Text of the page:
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Title:Intracellular Calcium and Protein Kinase C Regulate Nonspecific Cell-Mediated Cytotoxicity by Mouse Lymphocytes (Calmodulin)
Author(s):Weltzin, Richard Allen
Department / Program:Veterinary Medical Science
Discipline:Veterinary Medical Science
Degree Granting Institution:University of Illinois at Urbana-Champaign
Subject(s):Health Sciences, Immunology
Abstract:The role of Ca('2+) and other stimulus-response couplers in lymphocyte-mediated cytotoxicity was examined through the use of various pharmacological agents. The calcium ionophore A23187 caused a marked increase in nonspecific cytotoxicity by mouse spleen lymphocytes against SV3T3 target cells. Using a standard ('51)Cr-release assay, little target cell death was seen prior to 16 hours of effector-target incubation. The kinetics of the ('51)Cr-release were not changed by addition of A23187. Both uninduced and ionophore-induced lysis was suppressed by the Ca('2+) channel blocker verapamil, inhibitors of calmodulin, and agents which increase cAMP levels. TPA, a tumor promoting phorbol ester, also enhanced nonspecific cytotoxicity, suggesting a role for protein kinase C in cytotoxicity. TPA and A23187 caused a synergistic increase in cytotoxicity when added together. A23187 also enhanced the cytotoxic activity of lymphocytes from nude and beige mouse spleens. Spleen cell populations in which Qa 5('+) and Thy 1.2('+) populations had been inactivated were much less affected by A23187 treatment. Lysis of the lymphoma target YAC-1 was also tested in the presence of A23187. Although uninduced lysis of YAC-1 cells is normally seen in a 4-hour assay, enhancement of cytotoxicity by the ionophore required a 16-hour assay to see an effect, as when SV3T3 targets were used. The only exception to this was the observation that A23187 enhanced the cytotoxic activity of beige mouse lymphocytes against YAC-1 cells in a 4-hour assay, suggesting that the ionophore could reverse the defect in natural killer cell activity which is characteristic of beige mouse lymphocytes. Together, the results suggest that Ca('2+) influx augments lymphocyte-mediated cytotoxicity by acting as an intracellular messenger, and that it either directly stimulates the cytotoxic process or causes enhanced release of lymphokines which stimulate cytotoxic cells to higher levels of activity.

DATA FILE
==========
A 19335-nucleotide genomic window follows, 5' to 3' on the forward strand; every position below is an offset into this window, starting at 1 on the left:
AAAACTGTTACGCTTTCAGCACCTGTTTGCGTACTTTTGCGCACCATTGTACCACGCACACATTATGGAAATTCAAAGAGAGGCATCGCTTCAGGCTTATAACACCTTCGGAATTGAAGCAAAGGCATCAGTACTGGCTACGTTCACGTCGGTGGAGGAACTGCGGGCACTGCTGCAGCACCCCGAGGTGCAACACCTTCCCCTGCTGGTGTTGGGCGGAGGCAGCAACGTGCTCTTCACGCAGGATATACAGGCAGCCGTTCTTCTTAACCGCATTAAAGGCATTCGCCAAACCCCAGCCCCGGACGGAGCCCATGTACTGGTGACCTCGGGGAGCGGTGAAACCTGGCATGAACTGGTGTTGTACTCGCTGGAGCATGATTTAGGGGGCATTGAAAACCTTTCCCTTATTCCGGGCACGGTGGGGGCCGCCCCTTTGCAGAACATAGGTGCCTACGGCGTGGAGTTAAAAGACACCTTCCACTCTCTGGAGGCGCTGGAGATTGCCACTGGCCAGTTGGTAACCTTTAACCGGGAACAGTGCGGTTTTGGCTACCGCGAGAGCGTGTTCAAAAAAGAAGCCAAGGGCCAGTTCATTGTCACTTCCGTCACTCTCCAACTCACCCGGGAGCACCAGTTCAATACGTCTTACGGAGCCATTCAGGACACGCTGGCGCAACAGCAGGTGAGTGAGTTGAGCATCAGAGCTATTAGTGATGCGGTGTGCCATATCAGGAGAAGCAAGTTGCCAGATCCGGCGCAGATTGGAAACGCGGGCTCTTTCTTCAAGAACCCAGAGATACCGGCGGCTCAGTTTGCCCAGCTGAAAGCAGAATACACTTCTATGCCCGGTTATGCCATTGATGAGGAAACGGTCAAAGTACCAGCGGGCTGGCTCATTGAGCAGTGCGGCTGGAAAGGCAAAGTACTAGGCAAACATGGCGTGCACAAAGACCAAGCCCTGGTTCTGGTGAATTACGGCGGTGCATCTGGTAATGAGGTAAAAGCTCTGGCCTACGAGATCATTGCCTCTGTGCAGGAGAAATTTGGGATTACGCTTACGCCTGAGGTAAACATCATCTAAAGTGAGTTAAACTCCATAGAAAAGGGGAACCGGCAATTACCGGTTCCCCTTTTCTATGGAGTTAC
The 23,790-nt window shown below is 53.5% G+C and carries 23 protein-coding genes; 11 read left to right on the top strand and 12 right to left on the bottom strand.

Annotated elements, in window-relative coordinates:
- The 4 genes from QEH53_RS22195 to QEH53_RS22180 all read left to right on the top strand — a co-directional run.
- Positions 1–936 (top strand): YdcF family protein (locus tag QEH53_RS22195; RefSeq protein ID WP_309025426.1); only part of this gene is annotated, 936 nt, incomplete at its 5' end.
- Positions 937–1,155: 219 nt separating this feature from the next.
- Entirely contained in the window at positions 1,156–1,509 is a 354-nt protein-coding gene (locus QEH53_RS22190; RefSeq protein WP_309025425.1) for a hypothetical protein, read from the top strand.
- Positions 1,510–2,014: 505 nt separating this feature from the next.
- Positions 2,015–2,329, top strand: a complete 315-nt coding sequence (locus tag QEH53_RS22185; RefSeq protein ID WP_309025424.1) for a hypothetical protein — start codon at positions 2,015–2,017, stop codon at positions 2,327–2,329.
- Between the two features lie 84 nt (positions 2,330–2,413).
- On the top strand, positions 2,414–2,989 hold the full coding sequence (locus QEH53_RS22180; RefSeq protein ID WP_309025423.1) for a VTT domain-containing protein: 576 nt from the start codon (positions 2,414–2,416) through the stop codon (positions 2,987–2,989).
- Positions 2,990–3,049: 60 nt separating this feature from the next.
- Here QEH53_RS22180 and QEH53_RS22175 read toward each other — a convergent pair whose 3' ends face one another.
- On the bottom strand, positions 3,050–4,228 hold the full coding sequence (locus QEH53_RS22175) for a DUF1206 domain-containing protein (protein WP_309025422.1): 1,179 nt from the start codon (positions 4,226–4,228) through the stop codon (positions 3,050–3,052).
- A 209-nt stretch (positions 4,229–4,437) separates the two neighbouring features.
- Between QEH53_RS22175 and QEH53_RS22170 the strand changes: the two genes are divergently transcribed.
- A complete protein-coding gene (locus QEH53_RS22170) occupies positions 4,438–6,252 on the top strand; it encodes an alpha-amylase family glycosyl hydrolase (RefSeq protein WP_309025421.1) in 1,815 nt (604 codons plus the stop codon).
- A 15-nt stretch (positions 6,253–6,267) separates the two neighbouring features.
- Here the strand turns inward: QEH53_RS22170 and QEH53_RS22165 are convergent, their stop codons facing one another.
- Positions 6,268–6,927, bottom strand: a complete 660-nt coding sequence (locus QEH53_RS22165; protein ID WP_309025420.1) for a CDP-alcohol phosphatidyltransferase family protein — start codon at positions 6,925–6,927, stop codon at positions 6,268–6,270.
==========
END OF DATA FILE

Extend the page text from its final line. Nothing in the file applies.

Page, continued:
Issue Date:1985
Description:106 p.
Thesis (Ph.D.)--University of Illinois at Urbana-Champaign, 1985.
Other Identifier(s):(UMI)AAI8521901
Date Available in IDEALS:2014-12-16
Date Deposited:1985

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